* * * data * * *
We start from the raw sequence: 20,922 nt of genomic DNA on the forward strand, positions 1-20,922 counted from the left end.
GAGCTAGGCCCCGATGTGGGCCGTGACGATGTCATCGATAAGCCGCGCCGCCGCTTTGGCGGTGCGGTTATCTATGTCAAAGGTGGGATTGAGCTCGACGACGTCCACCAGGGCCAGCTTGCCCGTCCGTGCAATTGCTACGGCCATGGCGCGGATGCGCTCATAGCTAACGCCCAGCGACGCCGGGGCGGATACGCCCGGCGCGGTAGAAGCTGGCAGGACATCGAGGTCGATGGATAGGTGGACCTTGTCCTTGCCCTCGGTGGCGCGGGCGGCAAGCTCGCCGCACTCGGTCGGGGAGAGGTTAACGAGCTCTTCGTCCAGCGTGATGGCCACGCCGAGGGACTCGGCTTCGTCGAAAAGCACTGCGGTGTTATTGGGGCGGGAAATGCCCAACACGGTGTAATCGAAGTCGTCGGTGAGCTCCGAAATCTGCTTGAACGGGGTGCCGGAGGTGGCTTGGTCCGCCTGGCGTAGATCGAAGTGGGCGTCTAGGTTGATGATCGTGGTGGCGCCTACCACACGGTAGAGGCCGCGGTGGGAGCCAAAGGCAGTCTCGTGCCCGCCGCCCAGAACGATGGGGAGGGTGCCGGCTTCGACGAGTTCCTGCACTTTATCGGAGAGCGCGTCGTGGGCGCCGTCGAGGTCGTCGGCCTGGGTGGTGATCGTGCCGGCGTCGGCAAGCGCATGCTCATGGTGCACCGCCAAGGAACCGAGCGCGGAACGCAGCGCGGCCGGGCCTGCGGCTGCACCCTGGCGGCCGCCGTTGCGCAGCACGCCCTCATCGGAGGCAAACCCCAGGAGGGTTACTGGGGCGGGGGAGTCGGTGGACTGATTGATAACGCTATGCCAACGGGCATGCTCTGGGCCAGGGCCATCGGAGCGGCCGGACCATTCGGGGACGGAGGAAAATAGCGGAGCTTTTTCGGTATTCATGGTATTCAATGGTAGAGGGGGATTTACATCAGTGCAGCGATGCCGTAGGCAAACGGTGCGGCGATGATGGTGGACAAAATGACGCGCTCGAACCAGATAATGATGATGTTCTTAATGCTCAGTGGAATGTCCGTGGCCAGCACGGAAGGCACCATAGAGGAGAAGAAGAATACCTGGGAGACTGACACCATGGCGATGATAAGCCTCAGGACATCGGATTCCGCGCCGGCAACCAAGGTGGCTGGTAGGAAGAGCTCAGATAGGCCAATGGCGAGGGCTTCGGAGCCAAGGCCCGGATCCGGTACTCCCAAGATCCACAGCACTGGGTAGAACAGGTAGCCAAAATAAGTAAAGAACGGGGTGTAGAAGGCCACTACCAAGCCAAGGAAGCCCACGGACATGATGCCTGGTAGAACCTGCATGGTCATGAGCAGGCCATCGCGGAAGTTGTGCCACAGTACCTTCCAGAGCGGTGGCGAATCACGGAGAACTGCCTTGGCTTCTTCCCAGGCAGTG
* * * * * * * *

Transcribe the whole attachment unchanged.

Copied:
We start from the raw sequence: 20,922 nt of genomic DNA on the forward strand, positions 1-20,922 counted from the left end.
GAGCTAGGCCCCGATGTGGGCCGTGACGATGTCATCGATAAGCCGCGCCGCCGCTTTGGCGGTGCGGTTATCTATGTCAAAGGTGGGATTGAGCTCGACGACGTCCACCAGGGCCAGCTTGCCCGTCCGTGCAATTGCTACGGCCATGGCGCGGATGCGCTCATAGCTAACGCCCAGCGACGCCGGGGCGGATACGCCCGGCGCGGTAGAAGCTGGCAGGACATCGAGGTCGATGGATAGGTGGACCTTGTCCTTGCCCTCGGTGGCGCGGGCGGCAAGCTCGCCGCACTCGGTCGGGGAGAGGTTAACGAGCTCTTCGTCCAGCGTGATGGCCACGCCGAGGGACTCGGCTTCGTCGAAAAGCACTGCGGTGTTATTGGGGCGGGAAATGCCCAACACGGTGTAATCGAAGTCGTCGGTGAGCTCCGAAATCTGCTTGAACGGGGTGCCGGAGGTGGCTTGGTCCGCCTGGCGTAGATCGAAGTGGGCGTCTAGGTTGATGATCGTGGTGGCGCCTACCACACGGTAGAGGCCGCGGTGGGAGCCAAAGGCAGTCTCGTGCCCGCCGCCCAGAACGATGGGGAGGGTGCCGGCTTCGACGAGTTCCTGCACTTTATCGGAGAGCGCGTCGTGGGCGCCGTCGAGGTCGTCGGCCTGGGTGGTGATCGTGCCGGCGTCGGCAAGCGCATGCTCATGGTGCACCGCCAAGGAACCGAGCGCGGAACGCAGCGCGGCCGGGCCTGCGGCTGCACCCTGGCGGCCGCCGTTGCGCAGCACGCCCTCATCGGAGGCAAACCCCAGGAGGGTTACTGGGGCGGGGGAGTCGGTGGACTGATTGATAACGCTATGCCAACGGGCATGCTCTGGGCCAGGGCCATCGGAGCGGCCGGACCATTCGGGGACGGAGGAAAATAGCGGAGCTTTTTCGGTATTCATGGTATTCAATGGTAGAGGGGGATTTACATCAGTGCAGCGATGCCGTAGGCAAACGGTGCGGCGATGATGGTGGACAAAATGACGCGCTCGAACCAGATAATGATGATGTTCTTAATGCTCAGTGGAATGTCCGTGGCCAGCACGGAAGGCACCATAGAGGAGAAGAAGAATACCTGGGAGACTGACACCATGGCGATGATAAGCCTCAGGACATCGGATTCCGCGCCGGCAACCAAGGTGGCTGGTAGGAAGAGCTCAGATAGGCCAATGGCGAGGGCTTCGGAGCCAAGGCCCGGATCCGGTACTCCCAAGATCCACAGCACTGGGTAGAACAGGTAGCCAAAATAAGTAAAGAACGGGGTGTAGAAGGCCACTACCAAGCCAAGGAAGCCCACGGACATGATGCCTGGTAGAACCTGCATGGTCATGAGCAGGCCATCGCGGAAGTTGTGCCACAGTACCTTCCAGAGCGGTGGCGAATCACGGAGAACTGCCTTGGCTTCTTCCCAGGCAGTG